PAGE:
What writing habits are working for you? Which one could you absolutely not live without?

It's a hard question for me to answer because so many things contribute to my writing progress. Here's my short list of habits that work for me.

- Goals. I set annual and daily goals. I review them every week. Yes, I could improve on this by sticking to weekly goals too, but why beat myself up for not being perfect?

- Write every weekday. I don't always meet my word count, but I write something every day. It keeps me sharp, continues my progress, and solidifies my concept of myself as a writer.

- Protect my writing time. This automatically protects my downtime. My family does not appreciate it when I've wasted my writing time and try to sneak productivity at night. Frankly, it makes me feel bad. It's not necessary, so I don't do it. I'm fully able to meet my goals during the time I've set aside, but procrastination is not an option.

What's the one thing you do that keeps you writing?

Welcome to all the new followers!

And sorry, everyone, but spammers found my blog, so I had to enable word verification again.

Join me on Wednesday when we'll discuss how habits are vital to writers.

Friday, January 22, 2010

Financial Planning: Saving for the Future

As a writer, you may be earning more than you ever imagined, or you may be earning nothing. It all depends on where you're at in your career. Writers at all levels can benefit from planning for their future, though. Unpublished, multi-published, doesn't matter. We all plan on retiring at some point, and who doesn't need an emergency fund?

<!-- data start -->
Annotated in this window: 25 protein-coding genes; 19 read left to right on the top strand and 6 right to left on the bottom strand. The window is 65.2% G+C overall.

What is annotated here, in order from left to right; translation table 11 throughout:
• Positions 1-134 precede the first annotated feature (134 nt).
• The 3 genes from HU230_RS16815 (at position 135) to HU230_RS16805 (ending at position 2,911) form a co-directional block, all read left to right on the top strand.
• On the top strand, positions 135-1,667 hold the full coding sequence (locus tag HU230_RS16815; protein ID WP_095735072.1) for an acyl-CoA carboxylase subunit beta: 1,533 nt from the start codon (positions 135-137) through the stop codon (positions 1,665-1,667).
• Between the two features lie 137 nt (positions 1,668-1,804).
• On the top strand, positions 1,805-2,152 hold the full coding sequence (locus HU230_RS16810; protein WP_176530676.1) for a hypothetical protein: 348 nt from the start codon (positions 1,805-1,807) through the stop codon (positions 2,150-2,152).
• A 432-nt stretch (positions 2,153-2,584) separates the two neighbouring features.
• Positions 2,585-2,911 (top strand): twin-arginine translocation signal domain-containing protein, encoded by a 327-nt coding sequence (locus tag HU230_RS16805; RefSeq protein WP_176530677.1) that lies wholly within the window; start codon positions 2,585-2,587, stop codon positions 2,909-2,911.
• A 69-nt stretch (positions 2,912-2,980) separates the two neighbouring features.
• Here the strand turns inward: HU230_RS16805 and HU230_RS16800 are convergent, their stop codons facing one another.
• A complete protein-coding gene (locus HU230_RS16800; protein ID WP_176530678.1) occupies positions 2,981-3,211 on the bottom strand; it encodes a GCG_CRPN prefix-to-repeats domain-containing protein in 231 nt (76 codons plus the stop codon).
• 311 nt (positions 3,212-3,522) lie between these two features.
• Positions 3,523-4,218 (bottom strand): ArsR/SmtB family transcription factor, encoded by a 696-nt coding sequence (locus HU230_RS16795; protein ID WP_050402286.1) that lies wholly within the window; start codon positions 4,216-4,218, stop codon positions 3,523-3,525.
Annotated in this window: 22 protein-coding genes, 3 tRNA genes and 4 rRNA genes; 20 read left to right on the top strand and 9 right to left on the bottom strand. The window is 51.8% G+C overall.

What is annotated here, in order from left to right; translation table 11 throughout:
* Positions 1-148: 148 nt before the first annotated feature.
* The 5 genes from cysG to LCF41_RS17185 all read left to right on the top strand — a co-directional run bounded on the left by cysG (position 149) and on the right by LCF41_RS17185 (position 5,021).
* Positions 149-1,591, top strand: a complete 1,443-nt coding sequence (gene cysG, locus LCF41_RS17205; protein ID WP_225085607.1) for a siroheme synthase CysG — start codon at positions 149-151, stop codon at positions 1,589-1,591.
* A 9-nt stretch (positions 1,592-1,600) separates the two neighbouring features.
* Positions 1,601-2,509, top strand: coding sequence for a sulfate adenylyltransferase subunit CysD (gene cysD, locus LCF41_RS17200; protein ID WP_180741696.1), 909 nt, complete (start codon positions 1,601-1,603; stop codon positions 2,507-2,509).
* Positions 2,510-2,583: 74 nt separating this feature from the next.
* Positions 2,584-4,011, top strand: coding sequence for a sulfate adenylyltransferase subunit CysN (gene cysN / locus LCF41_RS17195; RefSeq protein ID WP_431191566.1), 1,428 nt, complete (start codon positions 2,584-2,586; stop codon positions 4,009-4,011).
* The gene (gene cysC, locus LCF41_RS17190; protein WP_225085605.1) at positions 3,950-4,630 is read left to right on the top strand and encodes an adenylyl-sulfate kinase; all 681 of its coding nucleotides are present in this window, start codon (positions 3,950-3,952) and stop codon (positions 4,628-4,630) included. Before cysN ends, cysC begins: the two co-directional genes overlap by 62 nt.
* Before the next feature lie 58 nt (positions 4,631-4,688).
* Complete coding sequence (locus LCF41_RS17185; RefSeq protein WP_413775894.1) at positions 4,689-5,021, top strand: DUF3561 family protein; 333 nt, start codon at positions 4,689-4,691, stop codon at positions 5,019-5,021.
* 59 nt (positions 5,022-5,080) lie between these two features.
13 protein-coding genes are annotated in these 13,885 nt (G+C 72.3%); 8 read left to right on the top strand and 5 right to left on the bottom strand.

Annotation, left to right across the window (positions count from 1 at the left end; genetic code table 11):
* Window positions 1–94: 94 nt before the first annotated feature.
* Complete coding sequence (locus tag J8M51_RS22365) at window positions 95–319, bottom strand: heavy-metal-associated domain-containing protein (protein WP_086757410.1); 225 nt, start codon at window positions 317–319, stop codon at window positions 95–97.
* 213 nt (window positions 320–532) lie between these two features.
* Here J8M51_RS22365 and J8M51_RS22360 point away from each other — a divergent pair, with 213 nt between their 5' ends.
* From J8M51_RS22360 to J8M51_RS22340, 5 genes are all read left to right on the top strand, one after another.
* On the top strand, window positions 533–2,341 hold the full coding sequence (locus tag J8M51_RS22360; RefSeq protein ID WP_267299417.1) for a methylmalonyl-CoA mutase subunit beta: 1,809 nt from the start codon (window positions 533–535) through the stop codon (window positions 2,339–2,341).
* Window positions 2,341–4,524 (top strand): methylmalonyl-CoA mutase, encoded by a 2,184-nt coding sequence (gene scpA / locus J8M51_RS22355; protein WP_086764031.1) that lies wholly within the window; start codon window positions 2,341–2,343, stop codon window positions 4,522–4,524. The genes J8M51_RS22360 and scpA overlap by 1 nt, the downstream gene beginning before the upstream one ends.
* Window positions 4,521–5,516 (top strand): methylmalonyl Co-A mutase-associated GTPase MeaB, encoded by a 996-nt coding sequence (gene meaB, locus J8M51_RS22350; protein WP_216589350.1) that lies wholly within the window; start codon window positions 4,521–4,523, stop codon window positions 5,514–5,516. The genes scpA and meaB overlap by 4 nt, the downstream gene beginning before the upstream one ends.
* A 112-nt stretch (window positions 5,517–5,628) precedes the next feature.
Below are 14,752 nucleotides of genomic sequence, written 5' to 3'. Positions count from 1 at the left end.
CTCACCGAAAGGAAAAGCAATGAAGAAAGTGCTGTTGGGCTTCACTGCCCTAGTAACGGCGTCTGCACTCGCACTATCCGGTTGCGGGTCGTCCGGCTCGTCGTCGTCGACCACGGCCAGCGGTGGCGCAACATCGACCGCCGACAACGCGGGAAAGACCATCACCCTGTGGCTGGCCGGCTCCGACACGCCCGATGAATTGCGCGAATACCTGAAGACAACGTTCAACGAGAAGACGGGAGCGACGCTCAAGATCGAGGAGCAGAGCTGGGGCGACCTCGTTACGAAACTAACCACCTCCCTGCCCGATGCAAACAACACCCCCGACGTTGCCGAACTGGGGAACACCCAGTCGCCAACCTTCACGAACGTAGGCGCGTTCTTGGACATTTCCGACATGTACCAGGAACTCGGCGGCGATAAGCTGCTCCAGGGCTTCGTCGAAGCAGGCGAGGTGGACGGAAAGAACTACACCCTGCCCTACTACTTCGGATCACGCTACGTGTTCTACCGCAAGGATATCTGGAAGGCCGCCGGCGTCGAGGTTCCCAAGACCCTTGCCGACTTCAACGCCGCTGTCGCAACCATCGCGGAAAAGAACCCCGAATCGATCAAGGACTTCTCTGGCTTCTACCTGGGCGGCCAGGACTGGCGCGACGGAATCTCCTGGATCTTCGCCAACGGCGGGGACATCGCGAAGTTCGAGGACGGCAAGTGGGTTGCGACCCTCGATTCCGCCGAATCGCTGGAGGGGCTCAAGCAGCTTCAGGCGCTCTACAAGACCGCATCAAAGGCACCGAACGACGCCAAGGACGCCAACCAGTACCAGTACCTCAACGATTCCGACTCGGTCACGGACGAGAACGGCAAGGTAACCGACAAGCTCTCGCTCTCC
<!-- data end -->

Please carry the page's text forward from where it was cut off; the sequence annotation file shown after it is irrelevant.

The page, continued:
Let's talk retirement first. As a member of the self-employed workforce, you do not have the benefit of a company pension nor are you able to contribute to a company-sponsored 401K plan. This does not mean you can't save for retirement, though. Take advantage of Roth IRA's. Most people can contribute up to $5000. Check out "7 Things to Know About Roth IRA Rules for 2010" at for a terrific look at how IRA's can benefit you.

A few other ways to save for retirement are:
* pay your house off
* save money in cd's
*buy US treasuries
*invest in the stock market
*save in a money market account

If you pay your house off, you no longer have a monthly mortgage. This allows you to need less income. Yes, I know many experts say not to pre-pay your mortgage because of the tax benefits, but paying additional interest to get a percentage of that interest back at tax time doesn't add up. Skip paying the interest altogether by pre-paying your mortgage. Peace of mind is priceless.

Another good idea is to save money in CD's. They're a safe long-term or short-term investment. You can use them to save for retirement, but if you need to withdraw before the term is up, you sacrifice a portion of the interest earned--not your principal. No, you do not get tax advantages from doing this, but CD's are safe and can be as long-term as you want them. Make sure the CD is FDIC insured.

One of the safest investments out there is to buy United States Treasuries. They are federally backed by the US government. Check out Treasury Direct for more information.